Territory: a very bordered concept
The boost experienced in the number and the multiplicity of scientific performance in border studies during the last decades have already provided with some new ways of thinking to better understand the lines that separate us. It is in line with the common assumption of scholars suggesting that the meaning of borders for societies and their members is much more complex than ever before.
The rise of border studies benefits more and more from interdisciplinary thinking. A wide range of humanities and social sciences has already contributed to the advancement of this field, both in theoretical and methodological terms. An invaluable contribution of this interdisciplinarity is the further evolution of basic notions and concepts.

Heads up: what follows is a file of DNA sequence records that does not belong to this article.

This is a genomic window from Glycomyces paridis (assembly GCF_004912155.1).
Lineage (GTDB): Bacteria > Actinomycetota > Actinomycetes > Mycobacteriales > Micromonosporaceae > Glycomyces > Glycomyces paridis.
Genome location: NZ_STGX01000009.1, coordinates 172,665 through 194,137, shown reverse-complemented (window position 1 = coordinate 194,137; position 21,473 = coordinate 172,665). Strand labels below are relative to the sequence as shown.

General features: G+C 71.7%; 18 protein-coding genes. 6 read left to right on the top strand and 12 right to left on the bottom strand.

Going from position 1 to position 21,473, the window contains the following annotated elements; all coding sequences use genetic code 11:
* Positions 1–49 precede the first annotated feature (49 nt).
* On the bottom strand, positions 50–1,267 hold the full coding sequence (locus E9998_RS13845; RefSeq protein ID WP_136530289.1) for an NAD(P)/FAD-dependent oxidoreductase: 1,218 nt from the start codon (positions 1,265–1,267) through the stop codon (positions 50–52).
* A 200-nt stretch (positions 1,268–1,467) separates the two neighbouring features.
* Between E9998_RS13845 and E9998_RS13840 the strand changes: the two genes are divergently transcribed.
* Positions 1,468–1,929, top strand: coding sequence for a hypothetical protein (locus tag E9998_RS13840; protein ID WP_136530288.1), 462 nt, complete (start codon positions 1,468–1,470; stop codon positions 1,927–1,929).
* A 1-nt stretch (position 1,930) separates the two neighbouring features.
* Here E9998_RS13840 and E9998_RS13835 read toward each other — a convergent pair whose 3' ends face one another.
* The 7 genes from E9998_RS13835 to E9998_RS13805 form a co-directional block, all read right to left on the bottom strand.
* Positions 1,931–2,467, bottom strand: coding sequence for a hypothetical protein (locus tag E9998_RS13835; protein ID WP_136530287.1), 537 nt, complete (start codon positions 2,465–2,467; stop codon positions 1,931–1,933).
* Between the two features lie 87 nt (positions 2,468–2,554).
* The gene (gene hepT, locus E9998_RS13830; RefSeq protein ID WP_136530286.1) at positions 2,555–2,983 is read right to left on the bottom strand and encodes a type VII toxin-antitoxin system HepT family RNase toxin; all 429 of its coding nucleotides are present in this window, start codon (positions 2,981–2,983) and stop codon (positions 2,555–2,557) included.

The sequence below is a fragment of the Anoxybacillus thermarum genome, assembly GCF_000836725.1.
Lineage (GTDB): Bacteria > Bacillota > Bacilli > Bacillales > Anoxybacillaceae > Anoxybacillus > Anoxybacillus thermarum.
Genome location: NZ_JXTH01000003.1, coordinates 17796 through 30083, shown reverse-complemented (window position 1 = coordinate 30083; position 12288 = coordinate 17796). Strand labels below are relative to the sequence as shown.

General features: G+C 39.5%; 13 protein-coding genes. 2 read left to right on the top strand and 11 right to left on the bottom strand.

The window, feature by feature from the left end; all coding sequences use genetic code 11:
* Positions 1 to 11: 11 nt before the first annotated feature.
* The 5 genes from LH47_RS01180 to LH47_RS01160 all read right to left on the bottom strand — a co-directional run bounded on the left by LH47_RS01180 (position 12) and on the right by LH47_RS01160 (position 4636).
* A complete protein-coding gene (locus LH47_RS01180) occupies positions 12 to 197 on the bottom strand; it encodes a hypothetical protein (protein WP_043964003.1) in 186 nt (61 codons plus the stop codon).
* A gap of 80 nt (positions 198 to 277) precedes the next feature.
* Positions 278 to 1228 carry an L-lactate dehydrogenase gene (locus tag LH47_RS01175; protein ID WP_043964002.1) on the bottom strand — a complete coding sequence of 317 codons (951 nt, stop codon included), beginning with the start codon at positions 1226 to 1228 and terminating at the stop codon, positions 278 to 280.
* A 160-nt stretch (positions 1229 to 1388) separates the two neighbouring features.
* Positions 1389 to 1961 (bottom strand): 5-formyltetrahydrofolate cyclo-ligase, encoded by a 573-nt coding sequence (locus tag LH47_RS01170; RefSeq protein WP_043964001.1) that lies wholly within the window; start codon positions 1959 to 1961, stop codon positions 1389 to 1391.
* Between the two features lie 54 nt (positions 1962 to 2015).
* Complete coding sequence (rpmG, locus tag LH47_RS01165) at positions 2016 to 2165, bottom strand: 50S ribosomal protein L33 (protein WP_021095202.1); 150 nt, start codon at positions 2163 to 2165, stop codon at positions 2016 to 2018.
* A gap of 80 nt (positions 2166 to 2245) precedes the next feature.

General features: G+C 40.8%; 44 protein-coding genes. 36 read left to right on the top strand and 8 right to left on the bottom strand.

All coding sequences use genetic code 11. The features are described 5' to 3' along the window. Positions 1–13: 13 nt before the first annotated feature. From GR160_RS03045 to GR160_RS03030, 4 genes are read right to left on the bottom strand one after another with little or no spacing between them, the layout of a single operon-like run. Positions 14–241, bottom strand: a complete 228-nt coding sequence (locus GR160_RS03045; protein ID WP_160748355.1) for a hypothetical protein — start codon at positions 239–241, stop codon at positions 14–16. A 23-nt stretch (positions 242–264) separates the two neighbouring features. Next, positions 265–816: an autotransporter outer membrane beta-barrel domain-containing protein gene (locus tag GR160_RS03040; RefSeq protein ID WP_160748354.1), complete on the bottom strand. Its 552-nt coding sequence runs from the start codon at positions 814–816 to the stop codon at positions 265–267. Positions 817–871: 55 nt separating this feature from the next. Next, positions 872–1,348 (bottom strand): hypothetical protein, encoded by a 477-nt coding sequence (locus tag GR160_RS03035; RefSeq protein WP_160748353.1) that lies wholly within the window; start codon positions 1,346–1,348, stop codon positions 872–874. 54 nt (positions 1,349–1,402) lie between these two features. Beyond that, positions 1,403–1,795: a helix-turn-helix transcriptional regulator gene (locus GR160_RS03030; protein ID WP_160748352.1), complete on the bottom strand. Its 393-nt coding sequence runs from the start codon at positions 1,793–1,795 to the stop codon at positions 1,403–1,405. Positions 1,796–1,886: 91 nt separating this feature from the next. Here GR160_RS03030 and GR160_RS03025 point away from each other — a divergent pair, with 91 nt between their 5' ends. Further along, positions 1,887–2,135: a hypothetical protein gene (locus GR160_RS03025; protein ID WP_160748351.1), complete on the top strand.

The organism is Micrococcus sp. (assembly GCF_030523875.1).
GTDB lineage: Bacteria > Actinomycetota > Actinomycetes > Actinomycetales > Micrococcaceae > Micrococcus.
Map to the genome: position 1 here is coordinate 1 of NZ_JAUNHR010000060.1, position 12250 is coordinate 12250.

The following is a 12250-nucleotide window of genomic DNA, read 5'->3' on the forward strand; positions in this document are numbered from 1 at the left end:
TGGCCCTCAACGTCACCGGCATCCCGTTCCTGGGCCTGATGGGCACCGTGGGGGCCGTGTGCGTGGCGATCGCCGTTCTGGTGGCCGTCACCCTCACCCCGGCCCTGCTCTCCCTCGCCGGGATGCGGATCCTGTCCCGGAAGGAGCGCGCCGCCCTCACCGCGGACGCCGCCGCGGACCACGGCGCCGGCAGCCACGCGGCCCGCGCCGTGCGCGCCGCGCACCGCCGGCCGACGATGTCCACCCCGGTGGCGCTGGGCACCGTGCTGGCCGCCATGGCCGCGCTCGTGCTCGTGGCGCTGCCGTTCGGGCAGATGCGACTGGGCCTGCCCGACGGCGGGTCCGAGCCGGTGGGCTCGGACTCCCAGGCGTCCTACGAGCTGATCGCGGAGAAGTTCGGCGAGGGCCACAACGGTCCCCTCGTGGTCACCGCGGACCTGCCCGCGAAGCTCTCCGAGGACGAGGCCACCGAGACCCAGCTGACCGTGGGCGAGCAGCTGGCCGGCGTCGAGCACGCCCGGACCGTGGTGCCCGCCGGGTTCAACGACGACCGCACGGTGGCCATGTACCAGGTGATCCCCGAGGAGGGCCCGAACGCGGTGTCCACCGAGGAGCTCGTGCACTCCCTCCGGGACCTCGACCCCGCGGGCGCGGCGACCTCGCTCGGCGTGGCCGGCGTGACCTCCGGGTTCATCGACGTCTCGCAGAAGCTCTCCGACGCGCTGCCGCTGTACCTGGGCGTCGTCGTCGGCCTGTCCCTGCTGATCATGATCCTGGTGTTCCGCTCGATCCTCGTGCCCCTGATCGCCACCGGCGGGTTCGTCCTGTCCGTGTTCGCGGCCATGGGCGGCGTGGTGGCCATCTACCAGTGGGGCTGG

In this paper I intend to focus on the concept of “territory”, primarily based on the recent definition and argumentation introduced by Stuart Elden (Elden 2010). It appears that territory is an issue of primal importance in the survival and reproduction of borders, as these spaces of state powers would otherwise be meaningless without clear demarcation. If so, it is unclear to what extent can emerging European cross-border interactions on supra- and substate levels achieve their goals. That is the point that I shall investigate through the critical review of a range of EU policy papers.